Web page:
This building, in the heart of downtown Boston amidst very modern skyscrapers, was once the home of Chadwick Lead Works (obviously). Given that it was built in 1887 it was amazing (and rather charming) to see it standing in a modern downtown area.
This shot is a panoramic stitch of five frames taken from the sidewalk across the street. I would shoot one frame then move down the sidewalk a bit to take the next shot. Having been stitched from several frames you can zoom in and see quite a bit of detail (click the image to get to flickr where you can view the larger size).
Last weekend, after spending the day touring Boston, I walked across the pedestrian bridge (near the left side of the above image) next to Seaport Blvd which connects downtown to the old seaport district. The bridge is part of the South Bay Harbor Trail. I stopped for dinner and waited for the sun to set behind the city. As I neared this photo spot I found that four photographers were already sitting there — tripods and cameras already set up. I walked toward them and without a word stopped 10′ in front of them and pretended to set up my tripod. Silence. After a few seconds I turned and said I was just kidding and relieved laughter set in. I asked if it was OK to set up just behind them and they were nice enough to extend an offer to make room in the middle of them if I wanted (I just set up behind and above them).
My intent was to bracket a bunch of exposures as it got darker using f/22 to get a starburst effect. I switched to f/8 because (1) I really wasn’t getting much of that effect, (2) f/8 is good and sharp, and (3) my exposures were getting longer than 30 seconds and I was too lazy to start timing the exposures manually even though I was using a remote White balance was set to daylight. That’s somewhat arbitrary since I always shoot in RAW but it helps keep things consistent when viewed in the LCD. I included a couple of straight-out-of-the-camera exposures below so you can see a sample of what I was working with.
On my flight home I plugged six exposures into Nik HDR Efex Pro. My personal default is to use the realistic-subtle preset as a starting point 99% of the time and I tweak a bit in Nik. Tweaking and saving complete, I took the Nik output into Photoshop along with a couple of the darker exposures and masked in a few spots which were still over-exposed after the HDR junk. I toned down the colors in the water and burned the sidewalk darker a bit (more on the dodging and burning below). Relative to colors, I did want an “HDR look” to this image but I sometimes find the reflections and colors on the water to be a bit overdone for my taste in these skyline shots. I also dropped the overall saturation by 20 points to bring it back to realistic colors as tools like Nik HDR Efex Pro and Photomatix tend to saturate everything a lot.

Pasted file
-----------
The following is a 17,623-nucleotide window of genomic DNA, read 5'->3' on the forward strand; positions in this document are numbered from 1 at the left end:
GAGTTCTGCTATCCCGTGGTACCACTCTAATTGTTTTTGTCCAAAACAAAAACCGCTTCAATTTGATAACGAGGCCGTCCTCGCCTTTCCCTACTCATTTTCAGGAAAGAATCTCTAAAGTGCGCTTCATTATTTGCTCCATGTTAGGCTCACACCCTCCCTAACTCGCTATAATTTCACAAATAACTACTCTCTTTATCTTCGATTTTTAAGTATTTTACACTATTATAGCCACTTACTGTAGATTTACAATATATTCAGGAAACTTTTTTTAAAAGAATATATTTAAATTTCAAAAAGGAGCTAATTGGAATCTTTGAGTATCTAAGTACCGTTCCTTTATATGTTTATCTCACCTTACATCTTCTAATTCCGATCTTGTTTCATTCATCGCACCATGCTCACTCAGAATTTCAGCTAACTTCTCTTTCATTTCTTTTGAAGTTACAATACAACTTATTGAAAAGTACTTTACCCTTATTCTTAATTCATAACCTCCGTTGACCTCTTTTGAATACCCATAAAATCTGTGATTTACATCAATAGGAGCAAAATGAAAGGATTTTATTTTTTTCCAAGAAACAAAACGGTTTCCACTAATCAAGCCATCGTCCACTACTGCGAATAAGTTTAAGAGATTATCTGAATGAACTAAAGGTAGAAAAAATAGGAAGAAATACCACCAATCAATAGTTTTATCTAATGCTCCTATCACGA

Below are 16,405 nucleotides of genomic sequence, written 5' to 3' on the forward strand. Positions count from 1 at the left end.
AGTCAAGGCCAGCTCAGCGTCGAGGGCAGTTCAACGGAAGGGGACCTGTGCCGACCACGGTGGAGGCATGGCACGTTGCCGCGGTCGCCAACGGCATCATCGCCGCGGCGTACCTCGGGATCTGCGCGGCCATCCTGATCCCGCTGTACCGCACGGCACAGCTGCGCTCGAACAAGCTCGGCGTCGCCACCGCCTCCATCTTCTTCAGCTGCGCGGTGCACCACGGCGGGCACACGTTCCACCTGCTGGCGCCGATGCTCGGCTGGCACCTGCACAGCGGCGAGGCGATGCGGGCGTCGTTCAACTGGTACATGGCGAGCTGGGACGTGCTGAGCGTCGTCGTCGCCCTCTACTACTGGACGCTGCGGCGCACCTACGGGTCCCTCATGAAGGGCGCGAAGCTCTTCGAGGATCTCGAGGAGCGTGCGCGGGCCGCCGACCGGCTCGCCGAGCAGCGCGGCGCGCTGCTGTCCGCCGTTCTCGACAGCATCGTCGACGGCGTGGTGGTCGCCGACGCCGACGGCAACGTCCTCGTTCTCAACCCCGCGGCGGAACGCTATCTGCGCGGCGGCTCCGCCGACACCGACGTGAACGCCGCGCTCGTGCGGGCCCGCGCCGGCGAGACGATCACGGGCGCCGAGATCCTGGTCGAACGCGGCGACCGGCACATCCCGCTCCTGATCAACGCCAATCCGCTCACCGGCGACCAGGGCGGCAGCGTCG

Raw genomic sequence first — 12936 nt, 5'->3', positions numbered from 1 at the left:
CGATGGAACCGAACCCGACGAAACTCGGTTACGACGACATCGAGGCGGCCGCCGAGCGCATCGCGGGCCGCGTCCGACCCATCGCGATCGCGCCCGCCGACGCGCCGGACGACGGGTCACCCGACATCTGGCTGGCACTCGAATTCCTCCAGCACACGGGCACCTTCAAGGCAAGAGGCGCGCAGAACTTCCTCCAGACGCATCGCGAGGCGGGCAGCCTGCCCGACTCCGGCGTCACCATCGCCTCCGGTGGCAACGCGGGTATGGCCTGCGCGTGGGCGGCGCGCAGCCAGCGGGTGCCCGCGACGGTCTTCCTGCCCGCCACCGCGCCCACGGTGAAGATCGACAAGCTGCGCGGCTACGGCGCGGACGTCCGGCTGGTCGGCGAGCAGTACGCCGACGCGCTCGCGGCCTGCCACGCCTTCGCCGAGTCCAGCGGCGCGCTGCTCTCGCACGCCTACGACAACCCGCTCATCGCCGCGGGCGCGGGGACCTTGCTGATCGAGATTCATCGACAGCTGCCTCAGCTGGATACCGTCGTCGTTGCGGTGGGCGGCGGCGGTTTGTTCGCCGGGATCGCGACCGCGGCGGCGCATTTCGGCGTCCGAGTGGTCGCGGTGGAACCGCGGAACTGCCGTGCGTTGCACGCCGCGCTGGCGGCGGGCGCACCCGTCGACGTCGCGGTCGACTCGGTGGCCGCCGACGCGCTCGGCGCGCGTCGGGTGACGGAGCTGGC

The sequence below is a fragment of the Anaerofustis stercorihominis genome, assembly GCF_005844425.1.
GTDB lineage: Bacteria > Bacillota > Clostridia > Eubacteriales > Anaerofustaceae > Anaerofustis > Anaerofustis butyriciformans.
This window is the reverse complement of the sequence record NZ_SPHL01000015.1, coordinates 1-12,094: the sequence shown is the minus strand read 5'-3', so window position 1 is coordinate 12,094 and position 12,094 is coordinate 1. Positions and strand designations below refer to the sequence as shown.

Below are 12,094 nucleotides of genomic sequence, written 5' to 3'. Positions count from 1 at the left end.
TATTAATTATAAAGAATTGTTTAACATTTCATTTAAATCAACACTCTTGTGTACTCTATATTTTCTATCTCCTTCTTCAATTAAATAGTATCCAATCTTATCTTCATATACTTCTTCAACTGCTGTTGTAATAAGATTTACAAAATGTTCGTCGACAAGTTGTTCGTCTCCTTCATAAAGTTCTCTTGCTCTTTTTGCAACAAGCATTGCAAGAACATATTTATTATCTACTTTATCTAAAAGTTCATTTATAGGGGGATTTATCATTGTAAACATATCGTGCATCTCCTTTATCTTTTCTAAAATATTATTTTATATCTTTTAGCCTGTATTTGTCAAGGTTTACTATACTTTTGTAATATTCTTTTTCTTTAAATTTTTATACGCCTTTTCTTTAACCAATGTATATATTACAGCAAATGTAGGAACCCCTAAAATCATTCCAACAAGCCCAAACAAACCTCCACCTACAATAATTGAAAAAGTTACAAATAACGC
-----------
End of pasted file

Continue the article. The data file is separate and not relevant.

Finally, since the perspective wasn’t too bad I decided to fix it by stretching out the top corners a bit and aligning the buildings with rulers to make them more upright on the edges (the SOOC images above do not have that correction). If you do too big of an edit like this it can degrade the image but it’s fine for this one. The final image turned out crisp and sharp at high resolution.
This screenshot shows my dodging and burning layer. A trick I learned watching a Joe Brady video (something about Photoshop for landscapes sponsored by Xrite) is to create a new layer, fill it with 50% gray, then dodge and burn on that with black/white. There’s no real need for that but the layer gives you a visual to show where you’re doing your adjustments.
Had lunch at the basement bar in Cheers on Beacon Street in Boston — the inspiration for the TV show and the place you see when they would show the outside shots. It was a tiny little place and spots at the bar were coveted but I happened to come in at just the right time to get a spot. There was also an upstairs bar which mimics the set of the show but frankly the room had none of the feel of what the show looked like…not very impressive. Downstairs was the place to be. While waiting for my food I set the camera on the bar and fired off some brackets. Even though I used f/10 the DOF is really shallow due to the close focus distance. I didn’t want super long shutter times given the movement of the bartender and the people seated on the other side. f/10 was a decent balance (I shot brackets at f/4 and f/22 also and later picked what I liked the best).
In the gift shop they had this infant onesy. Pretty funny when you think of the words to the theme song.
While I’m still wallowing in sorrow over the Red Sox / Yankees game getting rained out — the game for which I held a ticket for a seat behind home plate — you’ll have to suffer through more Fenway Park pictures. On my trolley tour of Boston one of the stops was Fenway so I spent a bit of time taking pictures and watching people as they gathered for Saturday’s game. I had tried getting tickets for this game but it was sold out.